Up next: clean the motorcycle and all the gear, work through a mountain of laundry, plan the next trip to the farm -- you know, business as usual. KW

Friday, May 27, 2016



Staycation 2016 venue
When Mike traveled as a function of his job, we used to laugh that the worst problems came up while he was out of town. For instance, just before Hallie was born, a water line broke (not mine) and flooded the back yard while Mike was in Boise. Now that he’s retired, it seems this “Murphy’s Law” is still in effect. The new and problematic wireless printers have not worked in his absence, so I coped by getting out the little HP1600, which we kept “just in case.” Tuesday I learned about resetting the modem and restored my internet connection. And last night I had a live chat with “Kevin” (first language not English) at Dish because the remote quit working. Long story short, they’re sending us a new remote to replace this defective one. It’s just hard for me to accept that it could be working one minute and dead the next.
Vance -- one Christmas Eve

Sometimes these simple yet frustrating problems are just opportunities to be grateful for our blessings. It’s just not right to let these things upset me, I tell myself. That said, we all know the problem. We’ve come to depend on our electronics and when they fail, we’re stuck.

Nina and Charlie Portfors, Red River Hot Springs, c. 1950
Today I reorganized, made new lists, and puttered along with this and that, but tomorrow I’ll have to work faster. The scanner and the slides are already put away. Hopefully I won’t let another four years go by before I tackle it again. Perhaps I’ll just take a day and get it done.

It was 81 by noon, then dropped back to a pleasant 74 for our afternoon walk. No rain, though.

I’m sure the dogs miss Mike, but today I sensed their concern more keenly. Bess kept whining at the door with her old tennis ball, wanting me to come out and play. This evening she whimpered and crawled into my lap for a little cuddling. She often curls up with Mike on the sofa, and I suspect she needed more human contact. Nellie, too, was restless and not content to stay in the house. She wanted to be outside, which was difficult because I have to watch her. The old dog always becomes my dog.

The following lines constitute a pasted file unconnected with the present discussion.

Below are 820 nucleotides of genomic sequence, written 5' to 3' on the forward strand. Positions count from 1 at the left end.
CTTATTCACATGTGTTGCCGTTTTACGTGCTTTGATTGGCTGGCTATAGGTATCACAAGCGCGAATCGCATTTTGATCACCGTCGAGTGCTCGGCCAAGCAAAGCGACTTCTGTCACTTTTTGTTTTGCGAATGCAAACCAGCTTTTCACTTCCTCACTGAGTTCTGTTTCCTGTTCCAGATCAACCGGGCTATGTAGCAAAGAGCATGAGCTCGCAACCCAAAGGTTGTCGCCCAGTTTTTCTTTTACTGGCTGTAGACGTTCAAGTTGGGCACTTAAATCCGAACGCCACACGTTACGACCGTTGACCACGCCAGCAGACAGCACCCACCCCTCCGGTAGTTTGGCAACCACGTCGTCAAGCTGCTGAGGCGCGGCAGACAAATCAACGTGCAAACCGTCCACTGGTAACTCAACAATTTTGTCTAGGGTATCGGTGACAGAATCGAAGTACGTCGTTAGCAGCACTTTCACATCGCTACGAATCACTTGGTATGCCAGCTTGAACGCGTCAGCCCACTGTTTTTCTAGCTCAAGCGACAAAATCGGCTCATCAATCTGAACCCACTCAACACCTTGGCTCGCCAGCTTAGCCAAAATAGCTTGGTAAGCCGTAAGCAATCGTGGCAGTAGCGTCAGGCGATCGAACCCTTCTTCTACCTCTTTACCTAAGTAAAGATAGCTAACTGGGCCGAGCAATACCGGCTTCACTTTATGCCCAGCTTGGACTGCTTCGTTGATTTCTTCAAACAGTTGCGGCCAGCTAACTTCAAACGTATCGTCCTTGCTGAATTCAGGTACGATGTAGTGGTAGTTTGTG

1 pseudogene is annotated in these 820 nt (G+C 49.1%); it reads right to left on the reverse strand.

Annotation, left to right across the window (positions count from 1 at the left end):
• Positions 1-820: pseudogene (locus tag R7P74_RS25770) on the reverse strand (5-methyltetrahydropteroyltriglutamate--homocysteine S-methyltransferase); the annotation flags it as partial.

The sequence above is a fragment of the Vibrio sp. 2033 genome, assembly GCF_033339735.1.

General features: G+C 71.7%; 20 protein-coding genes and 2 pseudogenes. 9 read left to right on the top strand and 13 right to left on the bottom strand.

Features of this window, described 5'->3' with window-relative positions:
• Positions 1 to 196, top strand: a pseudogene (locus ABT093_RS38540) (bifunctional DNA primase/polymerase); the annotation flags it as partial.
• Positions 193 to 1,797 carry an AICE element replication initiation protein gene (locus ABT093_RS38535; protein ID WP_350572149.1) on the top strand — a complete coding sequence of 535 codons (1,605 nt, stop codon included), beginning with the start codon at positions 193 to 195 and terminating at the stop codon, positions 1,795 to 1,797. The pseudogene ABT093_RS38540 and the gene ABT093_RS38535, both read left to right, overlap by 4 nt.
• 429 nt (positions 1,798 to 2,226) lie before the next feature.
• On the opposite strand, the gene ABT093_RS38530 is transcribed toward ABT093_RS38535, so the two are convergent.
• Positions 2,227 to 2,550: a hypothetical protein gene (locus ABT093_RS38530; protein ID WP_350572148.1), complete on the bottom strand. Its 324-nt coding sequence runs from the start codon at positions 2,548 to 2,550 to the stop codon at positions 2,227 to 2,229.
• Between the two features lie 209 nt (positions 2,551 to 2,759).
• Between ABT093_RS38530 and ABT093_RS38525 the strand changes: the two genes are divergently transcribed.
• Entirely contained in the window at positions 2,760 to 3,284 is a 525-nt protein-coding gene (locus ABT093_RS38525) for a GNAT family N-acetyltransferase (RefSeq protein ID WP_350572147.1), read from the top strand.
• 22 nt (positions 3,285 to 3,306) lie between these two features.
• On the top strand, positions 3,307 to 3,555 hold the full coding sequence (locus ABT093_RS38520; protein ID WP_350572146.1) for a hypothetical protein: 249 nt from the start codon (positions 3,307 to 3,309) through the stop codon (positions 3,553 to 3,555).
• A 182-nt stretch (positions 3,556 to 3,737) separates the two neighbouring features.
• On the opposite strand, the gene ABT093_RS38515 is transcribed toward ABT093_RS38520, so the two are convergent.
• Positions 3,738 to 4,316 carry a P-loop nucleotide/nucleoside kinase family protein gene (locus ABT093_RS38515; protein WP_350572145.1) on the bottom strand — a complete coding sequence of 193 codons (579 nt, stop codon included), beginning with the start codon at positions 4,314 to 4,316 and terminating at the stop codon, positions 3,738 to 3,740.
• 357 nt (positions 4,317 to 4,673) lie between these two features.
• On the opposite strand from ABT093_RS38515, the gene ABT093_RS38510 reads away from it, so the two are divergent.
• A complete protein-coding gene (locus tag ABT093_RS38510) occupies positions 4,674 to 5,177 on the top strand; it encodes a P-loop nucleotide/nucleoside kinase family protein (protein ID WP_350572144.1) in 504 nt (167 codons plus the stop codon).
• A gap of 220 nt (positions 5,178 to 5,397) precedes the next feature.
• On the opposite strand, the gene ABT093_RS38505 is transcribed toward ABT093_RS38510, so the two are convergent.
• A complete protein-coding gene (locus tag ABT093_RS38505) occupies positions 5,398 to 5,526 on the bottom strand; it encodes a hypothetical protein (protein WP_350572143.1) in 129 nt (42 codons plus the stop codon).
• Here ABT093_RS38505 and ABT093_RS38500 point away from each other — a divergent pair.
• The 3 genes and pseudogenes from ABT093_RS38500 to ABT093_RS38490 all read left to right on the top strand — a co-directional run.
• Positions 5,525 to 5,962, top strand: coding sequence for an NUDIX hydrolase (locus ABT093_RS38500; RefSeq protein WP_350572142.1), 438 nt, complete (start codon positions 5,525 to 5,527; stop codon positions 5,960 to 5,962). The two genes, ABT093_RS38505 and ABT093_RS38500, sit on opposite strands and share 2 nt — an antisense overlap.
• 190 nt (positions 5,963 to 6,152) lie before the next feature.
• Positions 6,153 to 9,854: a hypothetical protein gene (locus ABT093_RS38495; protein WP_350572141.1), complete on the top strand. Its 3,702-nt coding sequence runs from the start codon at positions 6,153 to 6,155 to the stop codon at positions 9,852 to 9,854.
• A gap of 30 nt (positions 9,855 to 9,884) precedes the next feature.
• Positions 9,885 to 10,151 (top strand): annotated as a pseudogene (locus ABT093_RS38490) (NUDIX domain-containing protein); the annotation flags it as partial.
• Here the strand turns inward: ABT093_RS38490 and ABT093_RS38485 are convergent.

Mike called this evening from Lakeview, OR. It was an easy day, and he said he would have traveled further except for the lack of accommodations in central Oregon. Not much there. I’m sure he’ll get an early start and make good time tomorrow, what with the anticipation of getting home. And that makes it all the more important that I accomplish my list. KW


A beautiful afternoon in our 'hood
Here we are at Wednesday. I told you the time would fly. And when Mike called tonight, he reminded me that he would be home Friday evening. Yikes!  Time to close the workshop and reconvert the kitchen.

Today I had a dental appointment at 8:45, which meant I had to get up early, walk the dogs, and get myself organized for a morning out. After the walk, I put the dogs in their kennel.

Clouds seem to creep over the hill -- ominous
The dental appointment went fine and it was a relief to finally have that loose filling repaired. Then I went to sister Harriet’s house. It’s her birthday today, and we visited and then went to lunch at Ernie’s Steakhouse where we sat on the balcony with a view of the valley. It was chilly until they moved us into the sun. We each had a hamburger. It tasted so good!

Back at home, I let the dogs out of the kennel and they napped in the house for a while. Bess is allowed to go in and out. She entertains herself with a ball or sits on top of the hill and watches. But Nellie may not go out unaccompanied because she wanders off. That’s bad enough, but she also finds her way into fenced yards and then can’t find her way out. She can’t – or doesn’t – hear, so it’s especially important to keep tabs on her. She doesn’t like that, though. I’ve learned that she needs some time to roam on her own, so I try to give her that while she’s under my watchful eye. Her care is time-consuming.

Nellie dawdles along
The chilly morning became a warm afternoon – 82 – and Nellie drug along on the walk. (She does not tolerate heat well.) When we got back to the house, she had some difficulty recovering, and I figured she would be too tired to move for the rest of the day. I was wrong. I inadvertently left the screen door open and while my back was turned, she slipped out. I looked up the street – and down the street. I looked behind the neighbors’ houses. I put my shoes on and went to the field behind the house. It’s practically useless to look for her because she could be around any corner. But then, to my relief, she suddenly appeared at the back door.

"I'm waiting for you."
The dogs don’t settle down well on these long evenings. “We don’t want to lie down,” they say. “I want to sit on your lap, Kathy” says Nellie. “No! – me, me. I want to sit on Kathy’s lap,” demands Bossy Bess. At 9:15 I put them to bed – and went to bed myself.

I looked over the slide project again this afternoon and decided that not all images need to be saved digitally and some don’t need to be saved at all. Apparently I had concluded this previously because in 2012 I wrote on a certain box, “Not interesting – some not even good – possible tossers.” I was of the same opinion today, so out they went.
L.J. at 3 1/2 years

But, I am careful because I also find precious gems, an example being this one of L.J. taken on Christmas Eve in 1958. KW